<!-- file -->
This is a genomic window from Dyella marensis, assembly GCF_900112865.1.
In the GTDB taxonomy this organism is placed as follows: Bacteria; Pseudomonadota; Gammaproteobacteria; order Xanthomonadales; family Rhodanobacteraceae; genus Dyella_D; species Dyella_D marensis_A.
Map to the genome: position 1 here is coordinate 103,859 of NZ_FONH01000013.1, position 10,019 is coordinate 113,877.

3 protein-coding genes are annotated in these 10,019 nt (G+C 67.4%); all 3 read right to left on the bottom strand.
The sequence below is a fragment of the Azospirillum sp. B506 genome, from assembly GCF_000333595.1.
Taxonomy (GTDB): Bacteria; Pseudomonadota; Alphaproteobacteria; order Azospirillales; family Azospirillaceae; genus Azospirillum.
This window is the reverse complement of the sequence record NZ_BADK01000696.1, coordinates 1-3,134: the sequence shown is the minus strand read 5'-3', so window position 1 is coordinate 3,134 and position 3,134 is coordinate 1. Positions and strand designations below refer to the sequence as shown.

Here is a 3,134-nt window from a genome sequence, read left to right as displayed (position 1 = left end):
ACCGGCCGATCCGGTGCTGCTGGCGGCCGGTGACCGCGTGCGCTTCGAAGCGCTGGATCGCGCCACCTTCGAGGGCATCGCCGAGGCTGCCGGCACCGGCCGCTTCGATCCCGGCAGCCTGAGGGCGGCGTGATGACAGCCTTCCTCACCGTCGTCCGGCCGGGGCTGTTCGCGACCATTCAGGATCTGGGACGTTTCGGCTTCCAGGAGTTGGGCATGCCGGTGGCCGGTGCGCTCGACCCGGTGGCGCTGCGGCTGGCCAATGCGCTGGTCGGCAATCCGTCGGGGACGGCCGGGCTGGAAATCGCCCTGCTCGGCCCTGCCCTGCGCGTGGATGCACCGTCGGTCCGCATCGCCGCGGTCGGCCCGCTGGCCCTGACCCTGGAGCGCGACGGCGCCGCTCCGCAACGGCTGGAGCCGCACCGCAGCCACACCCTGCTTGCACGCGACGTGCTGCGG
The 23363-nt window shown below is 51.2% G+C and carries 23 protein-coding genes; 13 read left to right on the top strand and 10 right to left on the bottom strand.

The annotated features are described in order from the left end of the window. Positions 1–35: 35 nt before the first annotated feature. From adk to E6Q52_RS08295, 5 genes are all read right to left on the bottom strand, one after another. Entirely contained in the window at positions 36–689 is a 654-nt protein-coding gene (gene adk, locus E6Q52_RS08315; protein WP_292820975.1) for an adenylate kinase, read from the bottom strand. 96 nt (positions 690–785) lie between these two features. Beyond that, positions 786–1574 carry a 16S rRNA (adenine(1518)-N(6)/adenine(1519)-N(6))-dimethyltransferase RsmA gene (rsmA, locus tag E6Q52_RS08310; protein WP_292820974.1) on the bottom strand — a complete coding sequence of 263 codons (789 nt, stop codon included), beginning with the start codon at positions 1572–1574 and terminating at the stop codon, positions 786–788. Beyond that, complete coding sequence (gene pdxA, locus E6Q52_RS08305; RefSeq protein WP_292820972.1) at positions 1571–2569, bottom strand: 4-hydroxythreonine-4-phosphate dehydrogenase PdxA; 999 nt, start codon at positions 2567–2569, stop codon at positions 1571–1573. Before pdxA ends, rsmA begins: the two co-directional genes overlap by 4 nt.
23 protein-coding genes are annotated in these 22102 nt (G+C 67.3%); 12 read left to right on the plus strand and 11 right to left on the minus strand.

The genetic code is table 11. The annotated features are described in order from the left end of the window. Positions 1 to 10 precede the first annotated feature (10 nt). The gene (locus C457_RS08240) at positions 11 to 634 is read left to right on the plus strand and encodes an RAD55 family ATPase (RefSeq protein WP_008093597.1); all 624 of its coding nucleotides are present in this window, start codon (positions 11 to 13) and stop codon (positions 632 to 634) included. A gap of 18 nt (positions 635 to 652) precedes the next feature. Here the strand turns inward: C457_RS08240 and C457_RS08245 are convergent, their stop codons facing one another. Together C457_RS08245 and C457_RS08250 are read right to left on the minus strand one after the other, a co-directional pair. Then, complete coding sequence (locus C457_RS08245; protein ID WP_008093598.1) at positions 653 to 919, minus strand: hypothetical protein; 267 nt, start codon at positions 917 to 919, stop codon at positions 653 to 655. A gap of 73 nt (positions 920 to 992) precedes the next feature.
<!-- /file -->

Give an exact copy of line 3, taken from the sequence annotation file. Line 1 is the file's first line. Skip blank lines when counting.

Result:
Map to the genome: position 1 here is coordinate 103,859 of NZ_FONH01000013.1, position 10,019 is coordinate 113,877.